Friday, October 11, 2013

Persimmon Pudding

The Invasion of the Grunions

The Grunions is the name that Connie has for the grandkids.  Connie called David to remind him that the Avatar exhibit at the Children’s museum would be closing in the third week of September.  He happened to be on vacation so suggested that they come over that Friday.  Bradley (aka The Kraken) is in kindergarten now, so they didn’t get to Indianapolis until 2:30, but they had plenty of time to go the museum.  The museum opened a new area called Playscape for pre-schoolers.  It was only opened to members on this day, but since David is a member, no problem.  The Avatar exhibit was cool, but nothing compared to Playscape.  The kids would have probably stayed there for hours on end.  There is a water area, music, climbing, sandbox, art, and an area that has building blocks, a “Reaction Contraption”, and a “Whirly Twirly Tower” and lots more.  Wicked cool!

After the museum it was back to the house for a run through the sprinkler.  Then, of course, Bradley needed his mojitos.  Connie has taught Bradley how to make mojitos (virgin, of course) and Bradley never forgets to ask.  He knows where the muddler is kept and is always ready to help pick, sort and wash the mint leaves.  He is also a discerning character.  After they made the mojitos, Connie asked Bradley how they tasted.  Bradley looks at him and says, “I think they need more sugar water (simple syrup).  Good grief, another food critic!  So back in the cocktail mixer they go, more simple syrup is added and the concoction is re-poured.  “Much better”, declares Bradley.  The best part of the story is that Connie accidently used the hummingbird food which has LESS sugar than our normal simple syrup.  Bradley noticed.  Connie didn't. 

We picked peppers for inclusion in the slaw we made for dinner.  We picked and ate golden raspberries right off the canes.  We picked tomatoes for the burgers for dinner.  Rosie, who normally does not eat tomatoes, walked around the garden munching on a large yellow tomato that she picked herself.  Bradley spent an hour climbing in a swamp honeysuckle. 

However, the highlight of the evening was preparing dessert.  I've got a persimmon pudding recipe that was originally my great-grandmother's.  The woman I was named after.  We took persimmons out of the freezer.  These were persimmons that we had harvested last year from the tree in our front yard.  After thawing for a little bit, Rosie and Connie stood at the bar and pressed the persimmons through a colander to extract the pulp from the seeds and other detritus.  Rosie did this for a half an hour.  Her commitment to the process was amazing.  Bradley wanted to help also, but when presented with his turn, he couldn’t bring himself to stick his hands into the gooey mess, so Rosie jumped back in.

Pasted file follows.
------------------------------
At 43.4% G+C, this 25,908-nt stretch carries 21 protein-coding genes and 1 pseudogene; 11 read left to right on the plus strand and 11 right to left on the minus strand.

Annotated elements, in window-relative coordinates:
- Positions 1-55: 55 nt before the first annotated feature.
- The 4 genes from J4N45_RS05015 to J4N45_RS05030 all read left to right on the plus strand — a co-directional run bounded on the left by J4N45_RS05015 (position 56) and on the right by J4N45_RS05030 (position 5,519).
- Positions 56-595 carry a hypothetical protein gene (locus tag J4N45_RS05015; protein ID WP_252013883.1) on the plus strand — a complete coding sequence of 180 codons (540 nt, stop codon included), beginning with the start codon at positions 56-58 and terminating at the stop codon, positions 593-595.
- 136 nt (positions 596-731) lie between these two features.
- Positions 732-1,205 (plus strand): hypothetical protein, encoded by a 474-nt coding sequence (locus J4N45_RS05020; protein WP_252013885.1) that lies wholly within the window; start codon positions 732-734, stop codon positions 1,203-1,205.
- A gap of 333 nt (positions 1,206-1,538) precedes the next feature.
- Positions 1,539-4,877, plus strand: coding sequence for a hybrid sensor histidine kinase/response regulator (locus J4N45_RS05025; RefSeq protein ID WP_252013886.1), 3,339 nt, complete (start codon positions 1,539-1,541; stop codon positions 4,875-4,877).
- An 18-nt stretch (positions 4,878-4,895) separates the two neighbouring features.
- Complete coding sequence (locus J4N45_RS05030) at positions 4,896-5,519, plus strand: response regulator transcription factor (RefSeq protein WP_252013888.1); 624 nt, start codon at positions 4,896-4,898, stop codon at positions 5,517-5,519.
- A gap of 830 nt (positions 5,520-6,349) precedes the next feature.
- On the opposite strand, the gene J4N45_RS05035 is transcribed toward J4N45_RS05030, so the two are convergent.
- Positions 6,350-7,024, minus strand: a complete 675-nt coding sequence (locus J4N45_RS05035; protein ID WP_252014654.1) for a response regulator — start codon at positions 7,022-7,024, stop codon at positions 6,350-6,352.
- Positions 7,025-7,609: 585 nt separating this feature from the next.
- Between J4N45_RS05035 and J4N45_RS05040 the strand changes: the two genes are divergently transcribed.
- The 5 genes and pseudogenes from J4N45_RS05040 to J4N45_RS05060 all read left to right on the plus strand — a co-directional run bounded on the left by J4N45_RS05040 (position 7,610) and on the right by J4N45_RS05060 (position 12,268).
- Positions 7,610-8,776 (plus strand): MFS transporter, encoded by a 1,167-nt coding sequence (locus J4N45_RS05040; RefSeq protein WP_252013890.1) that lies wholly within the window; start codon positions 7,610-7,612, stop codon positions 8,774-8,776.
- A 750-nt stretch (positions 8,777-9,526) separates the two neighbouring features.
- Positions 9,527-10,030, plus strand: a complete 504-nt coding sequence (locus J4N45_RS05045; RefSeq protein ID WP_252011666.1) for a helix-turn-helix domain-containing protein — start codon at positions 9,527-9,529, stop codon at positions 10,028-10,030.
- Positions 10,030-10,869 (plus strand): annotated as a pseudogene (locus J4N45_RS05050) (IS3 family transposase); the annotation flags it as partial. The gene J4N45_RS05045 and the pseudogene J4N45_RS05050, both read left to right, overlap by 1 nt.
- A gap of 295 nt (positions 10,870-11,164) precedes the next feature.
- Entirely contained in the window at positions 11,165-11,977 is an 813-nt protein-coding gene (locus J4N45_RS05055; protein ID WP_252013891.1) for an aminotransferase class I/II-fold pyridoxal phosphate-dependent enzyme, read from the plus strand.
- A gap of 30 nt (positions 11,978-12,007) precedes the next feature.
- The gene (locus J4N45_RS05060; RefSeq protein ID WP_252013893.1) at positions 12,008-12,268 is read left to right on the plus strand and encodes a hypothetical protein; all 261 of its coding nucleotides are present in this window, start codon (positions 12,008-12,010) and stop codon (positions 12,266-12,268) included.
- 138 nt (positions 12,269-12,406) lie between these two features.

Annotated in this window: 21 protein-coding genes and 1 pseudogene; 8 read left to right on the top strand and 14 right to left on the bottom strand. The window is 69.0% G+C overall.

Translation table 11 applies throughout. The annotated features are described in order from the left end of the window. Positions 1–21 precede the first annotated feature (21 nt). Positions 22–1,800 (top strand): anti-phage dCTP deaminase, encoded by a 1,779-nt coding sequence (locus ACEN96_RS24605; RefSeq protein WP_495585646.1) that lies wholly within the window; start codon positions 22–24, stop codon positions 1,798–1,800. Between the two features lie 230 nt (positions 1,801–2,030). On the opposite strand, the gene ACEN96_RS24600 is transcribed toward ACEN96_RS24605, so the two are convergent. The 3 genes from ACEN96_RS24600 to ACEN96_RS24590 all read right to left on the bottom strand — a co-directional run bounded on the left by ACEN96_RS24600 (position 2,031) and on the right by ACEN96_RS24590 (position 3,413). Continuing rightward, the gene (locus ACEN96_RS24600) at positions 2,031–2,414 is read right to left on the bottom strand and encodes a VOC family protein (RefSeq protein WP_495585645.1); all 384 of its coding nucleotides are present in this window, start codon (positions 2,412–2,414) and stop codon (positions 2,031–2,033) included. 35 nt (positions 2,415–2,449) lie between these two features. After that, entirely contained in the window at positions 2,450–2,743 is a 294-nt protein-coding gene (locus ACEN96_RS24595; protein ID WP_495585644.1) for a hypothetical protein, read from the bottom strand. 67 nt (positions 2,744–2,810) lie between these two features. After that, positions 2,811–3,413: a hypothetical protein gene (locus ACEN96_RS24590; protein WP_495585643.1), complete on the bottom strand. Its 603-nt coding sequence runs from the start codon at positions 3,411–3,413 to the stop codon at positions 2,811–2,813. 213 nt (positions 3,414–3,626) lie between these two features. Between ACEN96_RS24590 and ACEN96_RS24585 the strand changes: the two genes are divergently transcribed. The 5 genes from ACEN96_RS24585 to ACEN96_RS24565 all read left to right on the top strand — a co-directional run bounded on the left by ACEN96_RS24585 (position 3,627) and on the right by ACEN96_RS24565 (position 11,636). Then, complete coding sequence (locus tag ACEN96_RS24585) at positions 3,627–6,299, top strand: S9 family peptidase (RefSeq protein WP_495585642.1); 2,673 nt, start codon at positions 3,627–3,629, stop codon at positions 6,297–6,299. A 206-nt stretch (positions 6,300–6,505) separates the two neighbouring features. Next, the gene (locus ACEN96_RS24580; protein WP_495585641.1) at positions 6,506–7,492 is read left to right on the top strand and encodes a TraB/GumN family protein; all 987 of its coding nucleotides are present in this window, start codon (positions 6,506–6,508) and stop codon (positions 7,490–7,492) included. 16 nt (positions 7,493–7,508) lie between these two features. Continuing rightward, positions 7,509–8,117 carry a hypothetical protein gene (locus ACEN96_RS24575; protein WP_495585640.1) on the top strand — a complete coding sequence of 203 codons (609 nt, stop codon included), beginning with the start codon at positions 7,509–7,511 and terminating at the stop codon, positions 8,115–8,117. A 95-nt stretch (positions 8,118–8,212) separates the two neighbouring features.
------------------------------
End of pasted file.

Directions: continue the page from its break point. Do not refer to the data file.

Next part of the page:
Pressing persimmons through a colander to make persimmon pudding is one of my fondest memories from my childhood about my grandmother.  Rosie used the same colander I used when my grandmother put me on a stepstool in her kitchen and let me smoosh away.   I think we may have passed the enjoyment of smooshing the persimmons on to another generation.  Rosie had a ball!  And by the way, the resultant pudding was inhaled by everyone.  It certainly is fun seeing the wee ones getting involved with cooking and preparing food.  Bradley loves making his mojitos and Rosie for the second time in as many visits, has stepped up and been involved with preparing the food.

After dinner some of us were just plain tuckered out :-)


David left after 9pm and got home at midnight.  Connie called in the morning to thank him for coming over and was told that when the kids got up in the morning the conversation went like this.  “Can we go back over to Grammy and Grampy’s today?”  “No”  “Why not?”  “Because the Buckeyes are playing today.”  “Can we go after the Buckeyes game is over?”  “No.”  “Why not?”  “Because it will be too late.”  “Can we go over tomorrow?”  “No.”  “Why not?”  “Because Momma will be home and I am playing golf with Poppa (their maternal grandfather).”  “Well, that makes no sense.”

Grammie's Persimmon Pudding

I'm doing something a bit different here... I'm copying the actual recipe card I have.  What you do is smoosh the persimmons thru a colander then mix them with the other ingredients.  Then, you pour the whole deal into a greased baking dish (I use about a 9x9 ceramic heat-proof dish) and pop it into the oven.  Serve with whipped cream.  Or we've found the new Cool Whip is so much like whipped cream that most folks can't tell the difference.